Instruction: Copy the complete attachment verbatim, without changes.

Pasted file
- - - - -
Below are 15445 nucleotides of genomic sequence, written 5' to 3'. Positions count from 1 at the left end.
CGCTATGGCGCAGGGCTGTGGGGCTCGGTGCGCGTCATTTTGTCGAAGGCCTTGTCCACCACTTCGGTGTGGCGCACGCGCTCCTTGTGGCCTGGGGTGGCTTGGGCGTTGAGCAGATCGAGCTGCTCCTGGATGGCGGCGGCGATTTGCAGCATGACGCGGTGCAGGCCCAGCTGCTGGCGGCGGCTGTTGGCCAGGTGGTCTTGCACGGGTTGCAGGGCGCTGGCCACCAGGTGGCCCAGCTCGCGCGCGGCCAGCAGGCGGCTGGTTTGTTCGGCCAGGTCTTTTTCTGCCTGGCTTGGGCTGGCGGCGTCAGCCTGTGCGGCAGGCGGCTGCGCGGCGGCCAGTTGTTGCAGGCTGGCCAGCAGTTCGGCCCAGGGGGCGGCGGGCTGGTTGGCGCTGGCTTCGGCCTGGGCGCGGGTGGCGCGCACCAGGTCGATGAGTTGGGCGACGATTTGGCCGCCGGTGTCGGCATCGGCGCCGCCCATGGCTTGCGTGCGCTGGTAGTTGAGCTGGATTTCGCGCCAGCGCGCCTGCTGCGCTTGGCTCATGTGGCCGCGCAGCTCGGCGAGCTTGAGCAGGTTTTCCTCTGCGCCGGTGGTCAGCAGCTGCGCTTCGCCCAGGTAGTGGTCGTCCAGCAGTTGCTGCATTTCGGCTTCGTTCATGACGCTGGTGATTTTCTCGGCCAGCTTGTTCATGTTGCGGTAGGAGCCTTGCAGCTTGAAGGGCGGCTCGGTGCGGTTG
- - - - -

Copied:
Below are 15445 nucleotides of genomic sequence, written 5' to 3'. Positions count from 1 at the left end.
CGCTATGGCGCAGGGCTGTGGGGCTCGGTGCGCGTCATTTTGTCGAAGGCCTTGTCCACCACTTCGGTGTGGCGCACGCGCTCCTTGTGGCCTGGGGTGGCTTGGGCGTTGAGCAGATCGAGCTGCTCCTGGATGGCGGCGGCGATTTGCAGCATGACGCGGTGCAGGCCCAGCTGCTGGCGGCGGCTGTTGGCCAGGTGGTCTTGCACGGGTTGCAGGGCGCTGGCCACCAGGTGGCCCAGCTCGCGCGCGGCCAGCAGGCGGCTGGTTTGTTCGGCCAGGTCTTTTTCTGCCTGGCTTGGGCTGGCGGCGTCAGCCTGTGCGGCAGGCGGCTGCGCGGCGGCCAGTTGTTGCAGGCTGGCCAGCAGTTCGGCCCAGGGGGCGGCGGGCTGGTTGGCGCTGGCTTCGGCCTGGGCGCGGGTGGCGCGCACCAGGTCGATGAGTTGGGCGACGATTTGGCCGCCGGTGTCGGCATCGGCGCCGCCCATGGCTTGCGTGCGCTGGTAGTTGAGCTGGATTTCGCGCCAGCGCGCCTGCTGCGCTTGGCTCATGTGGCCGCGCAGCTCGGCGAGCTTGAGCAGGTTTTCCTCTGCGCCGGTGGTCAGCAGCTGCGCTTCGCCCAGGTAGTGGTCGTCCAGCAGTTGCTGCATTTCGGCTTCGTTCATGACGCTGGTGATTTTCTCGGCCAGCTTGTTCATGTTGCGGTAGGAGCCTTGCAGCTTGAAGGGCGGCTCGGTGCGGTTG